Tech Meets the Slopes: Want an Escape or a Data-Driven Day?

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As I write this, a light snow is falling outside my window. But just an hour east of me, near the bottom of the Silver Fir Express lift at the Summit at Snoqualmie, there is already half-a-foot of new snow. At the Stevens Pass East Summit, Highway 2 looks like it could use a good plow.

How do I know this? An app that called CascadeSkier shows conditions and footage from various Cascade ski areas, from Mt. Hood in Oregon to Whistler in Canada. With such built-for-the-hills apps, a snow-lover’s phone can be a crystal ball — and that’s just the beginning.

A flurry of options

In the world of outdoor tech, there are a variety of choices, from GPS trackers for ski school students to 3D mapping and location tracking apps to technology that allows athletes with disabilities to enjoy the outdoors. Take, for example, the Cardo Systems scala rider Q3 device.

Originally designed for motorcyclists, a visually impaired skier and an instructor can each add one of these small devices to their respective helmets to allow for easy communication on the slopes. “What we try to do is give someone the tools to be as independent as possible”, says Dan Retallieau of the Outdoors for All Foundation, a Seattle-based nonprofit that provides outdoor recreation opportunities for people with disabilities and which uses the Q3 device.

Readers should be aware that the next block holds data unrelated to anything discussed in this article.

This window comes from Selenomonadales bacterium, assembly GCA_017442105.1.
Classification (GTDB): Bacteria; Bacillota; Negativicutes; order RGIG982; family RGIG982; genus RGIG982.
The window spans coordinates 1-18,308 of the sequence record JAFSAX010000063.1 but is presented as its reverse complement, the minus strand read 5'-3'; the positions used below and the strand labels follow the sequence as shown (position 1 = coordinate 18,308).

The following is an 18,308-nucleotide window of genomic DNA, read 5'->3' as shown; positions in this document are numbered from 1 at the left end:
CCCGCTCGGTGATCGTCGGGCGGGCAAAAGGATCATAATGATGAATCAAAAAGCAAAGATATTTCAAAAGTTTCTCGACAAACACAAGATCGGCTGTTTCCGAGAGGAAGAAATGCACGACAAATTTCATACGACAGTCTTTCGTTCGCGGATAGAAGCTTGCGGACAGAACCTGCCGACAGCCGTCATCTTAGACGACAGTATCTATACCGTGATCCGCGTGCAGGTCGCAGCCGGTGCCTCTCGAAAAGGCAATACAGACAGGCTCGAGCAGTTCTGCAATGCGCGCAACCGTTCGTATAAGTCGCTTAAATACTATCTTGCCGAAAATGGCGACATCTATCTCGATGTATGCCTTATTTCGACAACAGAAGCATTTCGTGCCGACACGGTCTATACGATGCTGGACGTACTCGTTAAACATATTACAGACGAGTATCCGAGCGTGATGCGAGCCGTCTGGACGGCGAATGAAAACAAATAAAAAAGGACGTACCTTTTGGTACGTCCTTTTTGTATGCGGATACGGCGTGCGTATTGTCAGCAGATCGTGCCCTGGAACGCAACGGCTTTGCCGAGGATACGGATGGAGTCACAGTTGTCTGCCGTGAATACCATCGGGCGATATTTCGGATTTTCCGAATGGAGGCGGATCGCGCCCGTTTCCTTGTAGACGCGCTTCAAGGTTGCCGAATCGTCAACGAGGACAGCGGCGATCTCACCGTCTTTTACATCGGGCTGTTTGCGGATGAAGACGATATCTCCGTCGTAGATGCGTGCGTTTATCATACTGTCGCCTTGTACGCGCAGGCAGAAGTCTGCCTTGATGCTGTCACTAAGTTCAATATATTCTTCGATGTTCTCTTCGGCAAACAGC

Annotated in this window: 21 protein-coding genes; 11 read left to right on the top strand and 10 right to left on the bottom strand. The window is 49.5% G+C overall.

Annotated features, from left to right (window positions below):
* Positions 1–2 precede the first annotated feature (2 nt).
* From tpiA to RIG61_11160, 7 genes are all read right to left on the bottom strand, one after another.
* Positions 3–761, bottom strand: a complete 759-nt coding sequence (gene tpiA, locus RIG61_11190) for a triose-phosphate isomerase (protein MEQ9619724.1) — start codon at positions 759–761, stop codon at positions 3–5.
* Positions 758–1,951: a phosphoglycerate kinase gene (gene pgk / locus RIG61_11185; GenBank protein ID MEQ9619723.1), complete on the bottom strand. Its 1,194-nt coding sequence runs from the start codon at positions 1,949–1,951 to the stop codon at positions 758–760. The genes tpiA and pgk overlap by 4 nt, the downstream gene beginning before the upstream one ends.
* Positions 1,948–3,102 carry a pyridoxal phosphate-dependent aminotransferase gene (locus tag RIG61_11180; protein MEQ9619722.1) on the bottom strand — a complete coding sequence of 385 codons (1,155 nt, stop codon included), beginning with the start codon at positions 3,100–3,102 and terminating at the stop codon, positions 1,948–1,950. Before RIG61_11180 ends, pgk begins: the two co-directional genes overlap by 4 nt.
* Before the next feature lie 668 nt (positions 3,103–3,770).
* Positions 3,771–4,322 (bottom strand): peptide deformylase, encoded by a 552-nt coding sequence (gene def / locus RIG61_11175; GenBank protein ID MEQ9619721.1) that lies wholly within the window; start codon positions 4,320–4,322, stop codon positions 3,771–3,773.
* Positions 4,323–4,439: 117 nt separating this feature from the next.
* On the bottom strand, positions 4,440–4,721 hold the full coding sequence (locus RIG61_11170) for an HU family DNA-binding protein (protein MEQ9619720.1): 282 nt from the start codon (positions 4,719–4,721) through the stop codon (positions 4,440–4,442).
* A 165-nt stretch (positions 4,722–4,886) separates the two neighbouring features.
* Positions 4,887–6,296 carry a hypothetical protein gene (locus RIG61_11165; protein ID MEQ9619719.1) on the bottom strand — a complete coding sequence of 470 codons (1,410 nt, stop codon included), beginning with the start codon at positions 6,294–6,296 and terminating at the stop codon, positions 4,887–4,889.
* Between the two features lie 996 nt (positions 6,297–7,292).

Tech is expanding on the slopes like a snowball barreling down the mountain. Much of it is über useful, whether for safety, planning, education and, sometimes, humble bragging. My husband took great pleasure last season in proving to our kids that he traveled 27,000 vertical feet in five hours while on a Colorado ski trip. Thanks to his Ski Tracks app he could report his top speed of 60 miles per hour, the steepest slope being 35 degrees.

A quick note on disconnecting

Of course, there can be too much of a good thing. For instance, did you know that for a mere $1,179 (or, when not on sale, $1,629), RideOn goggles will add augmented reality to your outdoors experience? Virtual maps in a heads-up display, Facebook Live, HD video recording and soon, gaming capabilities?

I’m thrilled to report that my 15-year-old son, an avid skier, does not have those goggles on his gift list, telling me that going down steep slopes is fun enough. Whew. Not only do I think gaming would take away from the experience, distracted skiing is no better than distracted driving or walking (think Pokémon Go).

“Skiing is a great way to enjoy the pureness without mucking it up with technology,” says Brian Gierke, owner of Gerk’s Ski and Cycle. “You don’t want to have to worry about having your battery charged.”

Gierke recalls the time he went skiing with a friend who had splurged on hi-tech Oakley Airwave goggles. With a price tag of $550, they could track top speed, vertical drop speed and share footage with friends. But turns out Gierke’s friend forget to charge the batteries before they hit the slopes. The goggles? They ended up serving as just, well, eye protection.


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